P.S. I'm sure people don't tell you this enough, but you're a wonderful, wonderful brother and son for keeping your family going like this. Take care of yourself; if you don't do that, you can't give the best care to others.
posted by Madamina at 8:21 AM on July 22, 2010

I don't have a sibling with a disability, but I have life-long experience interacting and working with people with many developmental disabilities. So maybe I can offer some advice.

First of all, I would definitely discourage your sister from attempting to live in another group home. It sounds like this is not the place for her, and she would be much happier and more well-adjusted living independently.

Second, I would suggest getting her on the waiting list for low-income housing, even if the waiting list is very long. She can move in with you for a bit, or stay with your mom, and then when her name comes up, you can help her move in to her own place.

What sort of support does she need? Is she getting it currently? Living independently is much different than living with family, so it's important to make sure that when she does make the transition to independent living, that she has access to the support that will help her be successful. If there's an Arc chapter in your area, that's a good place to start looking into what kind of support your sister can get.

It sounds like you have a good relationship with your sister, and that living with you would be great for her. Living with a sibling would provide the same comfort and familiarity, without all the weirdness and feelings of being stifled that come with living with parents. My advice to you would be to figure out what kind of support she needs, and help her get it. You could provide a great opportunity for her to transition from living with mom/in group homes to living independently. Do some research on the resources available to her in your area, and help encourage her to move toward independence.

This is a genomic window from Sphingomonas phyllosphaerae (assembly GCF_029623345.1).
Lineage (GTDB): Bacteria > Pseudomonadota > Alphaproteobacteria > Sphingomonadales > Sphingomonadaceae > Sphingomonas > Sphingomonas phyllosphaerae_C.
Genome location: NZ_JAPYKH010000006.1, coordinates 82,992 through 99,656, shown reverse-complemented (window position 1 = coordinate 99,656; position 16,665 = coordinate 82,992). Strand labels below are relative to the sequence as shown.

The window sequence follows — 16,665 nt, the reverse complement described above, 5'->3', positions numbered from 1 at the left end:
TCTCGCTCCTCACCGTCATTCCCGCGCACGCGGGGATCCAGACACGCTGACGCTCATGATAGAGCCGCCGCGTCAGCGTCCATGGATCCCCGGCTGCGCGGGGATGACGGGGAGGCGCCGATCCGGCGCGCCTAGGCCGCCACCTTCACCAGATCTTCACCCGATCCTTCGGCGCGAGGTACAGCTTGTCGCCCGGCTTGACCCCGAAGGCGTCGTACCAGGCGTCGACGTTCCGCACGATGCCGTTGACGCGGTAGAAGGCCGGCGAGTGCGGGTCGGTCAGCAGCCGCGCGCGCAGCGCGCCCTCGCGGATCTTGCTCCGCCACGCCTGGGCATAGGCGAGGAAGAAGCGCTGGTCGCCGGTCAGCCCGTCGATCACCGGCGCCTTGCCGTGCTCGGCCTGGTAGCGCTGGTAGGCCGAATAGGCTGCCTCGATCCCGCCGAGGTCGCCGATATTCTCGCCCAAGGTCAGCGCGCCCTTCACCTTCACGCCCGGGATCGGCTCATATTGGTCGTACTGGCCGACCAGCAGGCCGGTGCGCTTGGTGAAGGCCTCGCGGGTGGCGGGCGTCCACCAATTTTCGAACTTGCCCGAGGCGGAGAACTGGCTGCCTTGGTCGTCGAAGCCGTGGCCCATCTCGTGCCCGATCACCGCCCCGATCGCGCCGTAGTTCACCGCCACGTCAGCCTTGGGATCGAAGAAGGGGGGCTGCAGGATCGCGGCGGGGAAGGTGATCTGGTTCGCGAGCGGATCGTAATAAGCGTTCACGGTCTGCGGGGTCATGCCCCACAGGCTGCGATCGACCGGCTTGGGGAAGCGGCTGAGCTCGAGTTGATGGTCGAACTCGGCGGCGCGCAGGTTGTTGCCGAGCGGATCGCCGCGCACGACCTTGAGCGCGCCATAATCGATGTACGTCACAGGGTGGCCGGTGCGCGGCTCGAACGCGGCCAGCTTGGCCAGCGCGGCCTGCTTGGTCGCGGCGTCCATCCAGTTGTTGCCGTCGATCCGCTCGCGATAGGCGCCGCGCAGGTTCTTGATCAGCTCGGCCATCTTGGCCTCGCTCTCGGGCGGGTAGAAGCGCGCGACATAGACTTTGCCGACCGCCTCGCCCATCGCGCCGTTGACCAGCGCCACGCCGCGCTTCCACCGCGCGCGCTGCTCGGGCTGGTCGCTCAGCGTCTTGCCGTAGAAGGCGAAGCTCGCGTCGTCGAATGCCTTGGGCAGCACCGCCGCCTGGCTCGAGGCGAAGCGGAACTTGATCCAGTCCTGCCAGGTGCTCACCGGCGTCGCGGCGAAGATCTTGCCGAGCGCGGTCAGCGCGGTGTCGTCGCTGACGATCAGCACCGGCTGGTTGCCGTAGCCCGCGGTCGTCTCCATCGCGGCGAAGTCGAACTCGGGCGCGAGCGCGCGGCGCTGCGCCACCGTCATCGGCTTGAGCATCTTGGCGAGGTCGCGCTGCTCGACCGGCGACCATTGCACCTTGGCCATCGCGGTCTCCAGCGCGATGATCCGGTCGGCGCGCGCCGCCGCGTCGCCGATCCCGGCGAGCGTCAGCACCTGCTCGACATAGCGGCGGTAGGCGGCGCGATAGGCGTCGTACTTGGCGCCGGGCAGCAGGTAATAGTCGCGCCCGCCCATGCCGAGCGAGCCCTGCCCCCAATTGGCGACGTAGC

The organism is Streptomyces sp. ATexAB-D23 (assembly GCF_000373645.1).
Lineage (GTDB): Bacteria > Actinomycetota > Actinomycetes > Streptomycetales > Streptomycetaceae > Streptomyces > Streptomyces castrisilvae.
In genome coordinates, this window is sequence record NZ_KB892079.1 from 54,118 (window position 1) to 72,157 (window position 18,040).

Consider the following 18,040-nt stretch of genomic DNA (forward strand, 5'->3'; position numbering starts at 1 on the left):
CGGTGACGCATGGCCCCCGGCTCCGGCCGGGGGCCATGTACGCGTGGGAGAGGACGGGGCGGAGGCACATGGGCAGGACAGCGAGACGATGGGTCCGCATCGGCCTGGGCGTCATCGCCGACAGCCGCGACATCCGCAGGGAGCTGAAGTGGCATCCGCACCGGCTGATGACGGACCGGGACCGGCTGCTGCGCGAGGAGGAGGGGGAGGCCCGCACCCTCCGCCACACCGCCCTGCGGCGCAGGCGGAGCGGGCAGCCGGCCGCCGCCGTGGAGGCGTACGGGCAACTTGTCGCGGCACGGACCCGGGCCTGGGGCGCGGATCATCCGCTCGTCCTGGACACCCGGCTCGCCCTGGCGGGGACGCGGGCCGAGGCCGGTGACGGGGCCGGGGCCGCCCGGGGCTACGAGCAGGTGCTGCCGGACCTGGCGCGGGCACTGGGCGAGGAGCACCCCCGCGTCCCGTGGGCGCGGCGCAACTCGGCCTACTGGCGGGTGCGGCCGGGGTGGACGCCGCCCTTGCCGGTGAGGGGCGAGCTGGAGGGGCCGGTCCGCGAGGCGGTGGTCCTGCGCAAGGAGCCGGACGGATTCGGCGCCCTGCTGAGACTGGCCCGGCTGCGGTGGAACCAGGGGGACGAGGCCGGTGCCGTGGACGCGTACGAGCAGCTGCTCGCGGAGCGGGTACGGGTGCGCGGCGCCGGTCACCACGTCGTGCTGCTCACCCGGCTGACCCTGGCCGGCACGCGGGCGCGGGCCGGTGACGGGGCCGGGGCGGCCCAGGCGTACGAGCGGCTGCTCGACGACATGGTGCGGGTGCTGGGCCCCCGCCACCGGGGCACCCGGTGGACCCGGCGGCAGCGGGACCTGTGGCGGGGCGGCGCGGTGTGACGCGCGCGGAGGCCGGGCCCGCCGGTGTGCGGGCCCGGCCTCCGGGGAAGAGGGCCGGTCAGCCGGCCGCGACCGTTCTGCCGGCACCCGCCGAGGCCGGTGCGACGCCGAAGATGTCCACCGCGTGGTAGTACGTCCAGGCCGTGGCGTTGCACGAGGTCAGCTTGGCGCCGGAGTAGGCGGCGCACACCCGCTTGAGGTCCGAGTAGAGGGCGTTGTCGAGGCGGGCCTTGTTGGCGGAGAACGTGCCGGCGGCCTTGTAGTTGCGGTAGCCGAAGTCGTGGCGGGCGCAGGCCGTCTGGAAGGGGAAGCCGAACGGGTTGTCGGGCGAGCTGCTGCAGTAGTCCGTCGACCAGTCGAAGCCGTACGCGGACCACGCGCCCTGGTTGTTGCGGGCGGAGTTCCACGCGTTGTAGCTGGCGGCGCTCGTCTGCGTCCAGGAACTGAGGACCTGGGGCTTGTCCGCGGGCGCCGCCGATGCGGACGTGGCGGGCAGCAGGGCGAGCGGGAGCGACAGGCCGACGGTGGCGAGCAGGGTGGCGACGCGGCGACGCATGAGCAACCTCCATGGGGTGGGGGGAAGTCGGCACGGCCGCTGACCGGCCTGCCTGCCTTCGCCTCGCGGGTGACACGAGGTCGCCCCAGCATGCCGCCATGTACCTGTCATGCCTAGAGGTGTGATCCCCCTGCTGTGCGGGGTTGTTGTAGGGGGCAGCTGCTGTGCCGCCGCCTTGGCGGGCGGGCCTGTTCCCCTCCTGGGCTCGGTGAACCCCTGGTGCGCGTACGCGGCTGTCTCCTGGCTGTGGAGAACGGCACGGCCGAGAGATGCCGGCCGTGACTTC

Good luck to you and your sister!
posted by lexicakes at 9:27 PM on July 22, 2010 [1 favorite]

Find a chapter of The ARC near you. They're there to help people with special needs and their families, and would be able to give you advice on independent living, helping your sister emotionally, and that sort of thing. Seconding getting your sister on the housing list; yes, it's a long wait, but you want to be there in case something opens up faster than expected. In some areas this may open up other avenues for help as well.

You're a great brother and your sister is lucky to have someone as supportive as you in her corner.
posted by Rosie M. Banks at 8:39 AM on July 23, 2010